Have you ever known anyone who sent their children to a neighboring school district and used a relative's address to qualify them? It happens here all the time, because an adjacent high school is on a block schedule, which many parents like better
January 26, 2011

Have you ever known anyone who sent their children to a neighboring school district and used a relative's address to qualify them? It happens here all the time, because an adjacent high school is on a block schedule, which many parents like better than the 6-period schedule in our own school district. However, I have yet to see any parent sent to jail for it.

But this is California, not Ohio. And in Ohio, if you're a single mom living in the projects who is going to school yourself to earn a teaching credential in order to make a better life for you and the kids, you might consider enrolling them in the district where your father lives, because that district has a terrific rating and great test scores. And if you did that, and got caught, you might be convicted of felonies and receive a jail sentence. For trying to get a better education for your kids.

[Kelly Williams-Bolar] is a single mother with two girls, ages 12 and 16, and is only a few credit hours short of graduating from the University of Akron with a teaching degree. She was working as a teaching assistant with special needs children at Buchtel High School. She also cared for her ailing father, who was charged with multiple felonies in the residency case.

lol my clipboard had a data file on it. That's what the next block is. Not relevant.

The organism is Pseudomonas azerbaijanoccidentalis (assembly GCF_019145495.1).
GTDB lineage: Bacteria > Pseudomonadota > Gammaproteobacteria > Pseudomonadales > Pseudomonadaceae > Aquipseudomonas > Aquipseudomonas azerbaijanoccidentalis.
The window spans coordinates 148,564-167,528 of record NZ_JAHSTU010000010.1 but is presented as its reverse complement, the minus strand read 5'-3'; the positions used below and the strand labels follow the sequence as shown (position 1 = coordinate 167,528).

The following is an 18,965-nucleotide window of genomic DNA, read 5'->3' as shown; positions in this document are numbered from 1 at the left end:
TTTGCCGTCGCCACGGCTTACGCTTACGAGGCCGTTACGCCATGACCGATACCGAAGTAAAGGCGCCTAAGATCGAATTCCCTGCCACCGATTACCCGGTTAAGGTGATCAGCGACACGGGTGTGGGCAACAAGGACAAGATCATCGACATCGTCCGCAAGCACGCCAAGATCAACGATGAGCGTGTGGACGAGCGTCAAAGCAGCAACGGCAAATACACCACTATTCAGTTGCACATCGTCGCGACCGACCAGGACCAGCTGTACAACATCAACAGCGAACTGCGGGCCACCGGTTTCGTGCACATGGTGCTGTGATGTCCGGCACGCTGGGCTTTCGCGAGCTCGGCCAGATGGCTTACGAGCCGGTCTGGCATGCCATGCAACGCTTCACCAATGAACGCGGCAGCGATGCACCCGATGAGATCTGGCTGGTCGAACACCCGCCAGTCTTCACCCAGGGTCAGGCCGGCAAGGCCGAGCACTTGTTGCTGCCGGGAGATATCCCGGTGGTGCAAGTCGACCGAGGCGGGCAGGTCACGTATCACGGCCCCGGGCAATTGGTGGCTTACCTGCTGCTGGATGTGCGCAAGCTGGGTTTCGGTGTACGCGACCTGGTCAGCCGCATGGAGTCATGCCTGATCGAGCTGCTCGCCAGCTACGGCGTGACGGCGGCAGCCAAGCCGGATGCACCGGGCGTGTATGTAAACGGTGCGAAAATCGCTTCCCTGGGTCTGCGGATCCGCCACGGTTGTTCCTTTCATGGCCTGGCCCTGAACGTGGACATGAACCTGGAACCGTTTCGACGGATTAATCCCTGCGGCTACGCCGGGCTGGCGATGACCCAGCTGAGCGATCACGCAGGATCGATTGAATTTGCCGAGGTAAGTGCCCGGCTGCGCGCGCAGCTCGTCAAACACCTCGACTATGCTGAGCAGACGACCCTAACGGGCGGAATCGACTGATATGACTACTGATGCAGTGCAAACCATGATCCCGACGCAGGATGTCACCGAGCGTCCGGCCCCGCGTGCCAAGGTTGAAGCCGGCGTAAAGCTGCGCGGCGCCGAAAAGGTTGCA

Williams-Bolar was convicted of the two felony counts Saturday night after seven hours of jury deliberations.

On Tuesday, Cosgrove sentenced her to five years in prison but suspended all but 10 days in the county jail, saying that to not include time behind bars would ''demean the seriousness'' of the offenses.

She also was given two years of probation and 80 hours of community service.

In addition, her (ailing) father was charged with grand theft for allowing Williams-Bolar to use his address when the girls didn't live there. Prosecutors claim it cost the Copley-Fairlawn school district $30,500 for the girls' education at their school with no tax base supporting their attendance.

Which leads me to ask why it is that there was no offsetting charge for what their education could have cost in their home district? Either it should have washed, or else there's some inequity in the two districts. Perish the thought.

At first, the judge was the target of everyone's blame for what is clearly an outrageous miscarriage of justice. But reading further, it seems to be the fault of the prosecutor, the investigating officers and perhaps most especially the superintendent of schools for the Copley-Fairlawn district.


[Judge] Cosgrove said the county prosecutor's office refused to consider reducing the charges to misdemeanors, and that all closed-door talks to resolve the case — outside of court — met with failure.

Kelley Williams-Bolar, 40, was sentenced Tuesday to 10 days in jail after a jury convicted her of two felony counts of tampering with records.

Cosgrove said numerous pretrial hearings were held since last summer.

''The state would not move, would not budge, and offer Ms. Williams-Bolar to plead to a misdemeanor,'' the judge said in an interview Wednesday.

And it gets creepier, when you see how far they went to investigate and prosecute her. Via the local ABC News station, Newsnet5:

Prosecutors said Williams-Bolar lived in Akron, but falsified enrollment papers in the Copley-Fairlawn School District so her two girls could attend schools for two years.